We drove for some time across the plains, a mix of deserted sections and those with zebra dotted around. On the horizon there were no landmarks visible, and it felt like we could drive on forever. Occasionally we would be aware of the odd other safari jeep but for the most part we felt like we were out here on our own. Serengeti National Park is a very popular place for safaris, and it has led to crowd problems at times. On a few occasions I hadn’t liked how many jeeps were parked up by some of the animals, especially the big cats, and wasn’t comfortable being part of the problem. Out here though, it was great to get away from the crowds, and our guide explained that they weren’t allowed to drive off the established tracks, meaning there was plenty of undisturbed land for the wildlife to wander. This all changed though when a flurry of chatter came over the radio. The conversation was in Swahili, but we’d learned the odd word to know what animal was being talked about. This time though we had no idea, and our car suddenly took off, meaning it was potentially something good. As we got nearer we could see a line of other jeeps, and we quickly turned off the track, taking a wide arc over the land to join the other jeeps. I was silently annoyed that we’d broken the rule about off-road driving, but immediately conflicted as I spotted what we had driven so hurriedly to see: a cheetah. I had been hoping to see one whilst in Tanzania, and this was to be the one and only cheetah sighting that we had out there. It strolled past us all, fresh blood smeared across its face: it had killed recently. Shortly finding a small rise in the land to stand up on, it surveyed its surroundings as the multitude of jeeps formed an arc behind it, complete silence falling on us as it stood there. Within minutes of its arrival, it slunk off into the tall grass, and we left it there, cutting back onto the road as if nothing had happened.


After the excitement of the morning, we pulled up in the shade of a large tree and bundled out to stretch our legs. Then, in a surreal moment, a picnic was presented to us, and we tucked into a feast of cold but delicious foods as we surveyed our surroundings for any wildlife. You never knew what could be sneaking through the long grass, but all we could see was the odd topi and gazelle in the distance. Thankfully there was some shade, because the heat outside the jeep was oppressive. With no toilet in sight, it felt like we were all marking our territory as the only spot to get some privacy from the rest of the group was behind the back wheel of the jeep, and one by one everyone took their turn to relieve themselves, thanks to all the water we’d been drinking in the heat. Not a single bit of litter was left behind by us, but just like hiking up Mt Kilimanjaro the week before, it was another eye-opener to the effect of tourism in nature.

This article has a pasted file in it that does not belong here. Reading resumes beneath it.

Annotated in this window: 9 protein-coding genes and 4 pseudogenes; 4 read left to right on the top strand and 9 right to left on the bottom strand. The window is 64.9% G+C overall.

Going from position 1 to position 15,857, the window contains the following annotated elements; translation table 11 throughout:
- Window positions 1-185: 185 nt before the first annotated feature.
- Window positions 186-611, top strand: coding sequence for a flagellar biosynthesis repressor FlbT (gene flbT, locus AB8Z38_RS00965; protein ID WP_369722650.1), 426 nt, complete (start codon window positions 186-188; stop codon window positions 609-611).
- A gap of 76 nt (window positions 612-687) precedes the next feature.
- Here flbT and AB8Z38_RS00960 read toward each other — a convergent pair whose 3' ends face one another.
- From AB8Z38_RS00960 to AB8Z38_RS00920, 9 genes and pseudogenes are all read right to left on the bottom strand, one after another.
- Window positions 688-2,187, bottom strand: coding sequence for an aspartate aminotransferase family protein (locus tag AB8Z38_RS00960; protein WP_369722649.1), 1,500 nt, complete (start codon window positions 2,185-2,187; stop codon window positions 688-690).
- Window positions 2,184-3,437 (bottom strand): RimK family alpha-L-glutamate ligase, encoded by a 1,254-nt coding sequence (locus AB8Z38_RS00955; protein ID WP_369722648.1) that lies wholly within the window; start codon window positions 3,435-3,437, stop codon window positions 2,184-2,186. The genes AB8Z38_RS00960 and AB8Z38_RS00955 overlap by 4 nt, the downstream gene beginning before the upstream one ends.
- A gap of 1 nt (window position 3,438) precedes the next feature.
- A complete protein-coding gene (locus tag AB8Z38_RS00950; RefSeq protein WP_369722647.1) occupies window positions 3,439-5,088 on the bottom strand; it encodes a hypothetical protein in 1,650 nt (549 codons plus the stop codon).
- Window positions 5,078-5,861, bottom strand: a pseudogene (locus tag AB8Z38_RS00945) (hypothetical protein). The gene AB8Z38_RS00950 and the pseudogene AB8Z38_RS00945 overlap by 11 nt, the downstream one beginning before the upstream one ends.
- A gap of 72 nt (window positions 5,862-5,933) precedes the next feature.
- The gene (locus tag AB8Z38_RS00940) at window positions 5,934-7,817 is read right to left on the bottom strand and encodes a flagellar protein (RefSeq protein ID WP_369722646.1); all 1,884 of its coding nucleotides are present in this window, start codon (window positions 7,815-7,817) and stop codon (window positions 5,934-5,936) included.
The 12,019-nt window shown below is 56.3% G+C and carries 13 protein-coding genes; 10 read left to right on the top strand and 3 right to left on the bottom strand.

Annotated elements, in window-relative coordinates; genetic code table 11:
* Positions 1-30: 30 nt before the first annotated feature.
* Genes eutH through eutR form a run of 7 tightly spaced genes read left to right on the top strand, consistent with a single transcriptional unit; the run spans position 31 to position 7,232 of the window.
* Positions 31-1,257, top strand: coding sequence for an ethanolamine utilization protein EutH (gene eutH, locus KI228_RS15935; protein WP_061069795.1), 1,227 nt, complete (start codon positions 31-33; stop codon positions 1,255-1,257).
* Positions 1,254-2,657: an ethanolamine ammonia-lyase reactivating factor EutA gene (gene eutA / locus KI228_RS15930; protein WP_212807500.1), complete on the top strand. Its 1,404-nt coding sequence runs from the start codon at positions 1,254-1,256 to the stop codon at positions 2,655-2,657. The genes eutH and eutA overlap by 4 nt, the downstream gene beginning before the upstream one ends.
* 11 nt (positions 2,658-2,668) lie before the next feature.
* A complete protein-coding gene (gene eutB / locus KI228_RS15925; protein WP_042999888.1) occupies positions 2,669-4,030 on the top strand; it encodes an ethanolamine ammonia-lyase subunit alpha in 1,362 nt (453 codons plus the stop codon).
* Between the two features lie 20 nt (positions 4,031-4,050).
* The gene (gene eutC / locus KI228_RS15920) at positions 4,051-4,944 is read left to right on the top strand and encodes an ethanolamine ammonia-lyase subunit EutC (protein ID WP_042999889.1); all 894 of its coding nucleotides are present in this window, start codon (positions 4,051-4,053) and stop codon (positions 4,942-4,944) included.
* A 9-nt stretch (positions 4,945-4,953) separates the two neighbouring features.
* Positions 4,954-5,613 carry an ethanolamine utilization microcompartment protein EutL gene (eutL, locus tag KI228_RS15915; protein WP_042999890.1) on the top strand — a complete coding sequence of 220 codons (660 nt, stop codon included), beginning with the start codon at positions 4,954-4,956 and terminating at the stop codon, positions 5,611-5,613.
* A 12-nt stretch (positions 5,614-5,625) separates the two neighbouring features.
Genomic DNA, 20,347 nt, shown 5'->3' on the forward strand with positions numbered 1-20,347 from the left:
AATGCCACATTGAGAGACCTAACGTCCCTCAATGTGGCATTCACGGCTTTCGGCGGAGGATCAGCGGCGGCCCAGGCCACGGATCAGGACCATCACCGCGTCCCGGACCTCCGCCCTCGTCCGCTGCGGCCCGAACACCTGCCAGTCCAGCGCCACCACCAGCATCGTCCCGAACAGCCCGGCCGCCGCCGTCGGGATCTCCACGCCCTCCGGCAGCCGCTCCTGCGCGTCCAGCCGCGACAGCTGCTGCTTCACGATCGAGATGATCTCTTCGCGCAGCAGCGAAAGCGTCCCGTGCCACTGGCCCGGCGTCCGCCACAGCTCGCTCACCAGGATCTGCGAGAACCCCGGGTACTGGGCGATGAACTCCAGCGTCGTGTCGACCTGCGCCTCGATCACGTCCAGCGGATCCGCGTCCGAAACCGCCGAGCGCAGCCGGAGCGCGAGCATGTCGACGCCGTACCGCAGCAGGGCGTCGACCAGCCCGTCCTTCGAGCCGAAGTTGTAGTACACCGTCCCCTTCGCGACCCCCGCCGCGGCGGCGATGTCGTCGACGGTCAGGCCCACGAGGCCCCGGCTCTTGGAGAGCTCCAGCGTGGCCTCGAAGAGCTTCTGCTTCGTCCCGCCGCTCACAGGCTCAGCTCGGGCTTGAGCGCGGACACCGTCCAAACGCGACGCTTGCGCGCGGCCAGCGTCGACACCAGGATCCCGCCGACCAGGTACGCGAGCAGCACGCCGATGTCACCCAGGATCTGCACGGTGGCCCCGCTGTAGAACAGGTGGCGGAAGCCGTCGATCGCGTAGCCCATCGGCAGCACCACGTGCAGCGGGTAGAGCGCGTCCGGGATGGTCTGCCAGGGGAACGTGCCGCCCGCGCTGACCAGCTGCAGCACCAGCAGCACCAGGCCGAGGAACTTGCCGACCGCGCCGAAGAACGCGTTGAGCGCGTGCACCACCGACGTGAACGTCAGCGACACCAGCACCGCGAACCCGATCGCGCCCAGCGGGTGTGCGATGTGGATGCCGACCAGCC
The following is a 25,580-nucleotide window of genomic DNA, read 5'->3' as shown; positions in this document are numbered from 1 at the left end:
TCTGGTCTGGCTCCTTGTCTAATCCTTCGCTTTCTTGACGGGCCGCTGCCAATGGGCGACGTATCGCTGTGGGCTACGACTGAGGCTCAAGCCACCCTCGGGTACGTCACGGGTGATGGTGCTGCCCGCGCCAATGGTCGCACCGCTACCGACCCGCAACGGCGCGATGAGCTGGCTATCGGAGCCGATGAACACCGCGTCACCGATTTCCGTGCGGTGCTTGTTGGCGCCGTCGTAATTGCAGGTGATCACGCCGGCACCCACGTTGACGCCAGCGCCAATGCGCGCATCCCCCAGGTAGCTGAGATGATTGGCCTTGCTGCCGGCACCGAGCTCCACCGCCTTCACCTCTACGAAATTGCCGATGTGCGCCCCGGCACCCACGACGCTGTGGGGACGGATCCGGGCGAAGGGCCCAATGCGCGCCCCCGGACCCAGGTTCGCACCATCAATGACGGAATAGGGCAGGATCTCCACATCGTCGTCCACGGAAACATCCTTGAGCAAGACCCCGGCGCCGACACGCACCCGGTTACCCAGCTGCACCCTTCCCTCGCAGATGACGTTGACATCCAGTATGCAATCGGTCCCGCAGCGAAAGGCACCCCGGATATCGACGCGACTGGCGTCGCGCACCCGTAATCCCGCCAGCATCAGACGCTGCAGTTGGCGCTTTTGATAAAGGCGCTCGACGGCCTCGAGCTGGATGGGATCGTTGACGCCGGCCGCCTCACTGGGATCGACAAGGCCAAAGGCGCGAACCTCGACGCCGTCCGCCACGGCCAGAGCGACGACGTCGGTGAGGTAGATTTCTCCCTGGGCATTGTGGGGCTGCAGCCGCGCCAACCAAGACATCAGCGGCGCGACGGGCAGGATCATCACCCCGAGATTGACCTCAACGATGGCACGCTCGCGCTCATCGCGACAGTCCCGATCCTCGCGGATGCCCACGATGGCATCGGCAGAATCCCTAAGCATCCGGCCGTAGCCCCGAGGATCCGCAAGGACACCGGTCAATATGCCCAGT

Initially we took a similar route back, passing once more through a large herd of zebra. This time we could see more juveniles, and we could spot the odd pregnant female. At some point we cut off on a different road and this took us to a rudimentary water hole where a number of zebra were congregating at one end. Amusingly, a hyena slept in the muddy margin in full view of the herbivores, and even though it didn’t flinch, it was given a wide berth and many eyes remained on it whilst they drank. As we sat and watched, a warthog and piglet came running to get a drink as well, simply fitting in among the many legs of the zebra. When we eventually left here we spotted a large eland wandering through the herd of zebra, and a topi beyond that.


After some time of driving we spotted a well camouflaged lioness in the long grass. She was barely visible so we left her behind, eventually finding a solitary male lion. He wasn’t in great shape, his spine poking up dramatically behind him as he lay in the shade of a tree. His face and ears were marked, and as he opened his eyes to pant, a broken canine became visible. As he rose to his haunches, he looked pained and it became clear as he struggled to walk, his back left leg weak and almost dragging behind. This was the great circle of life in action. As a vet, I’m acutely tuned in to the suffering of animals, recognising it and feeling it more than the average person, my entire career being built around being an advocate for the welfare of pets and a voice for the creatures that can’t talk. But whilst the rest of my group struggled to see the sight in front of them, pleading with our driver to contact someone to get a wildlife vet out to treat it, I stayed silent, much more accepting of the fact that nature was doing its thing. At their prime, the lion kills other animals, and in its decline, it will feed other animals. I have a very different opinion when a human has caused the animal’s suffering, and am very opinionated about the myriad of animal cruelty that goes on in this world, but playing out in front of us was nature. A snapshot in the great circle of life on the Plains of Africa.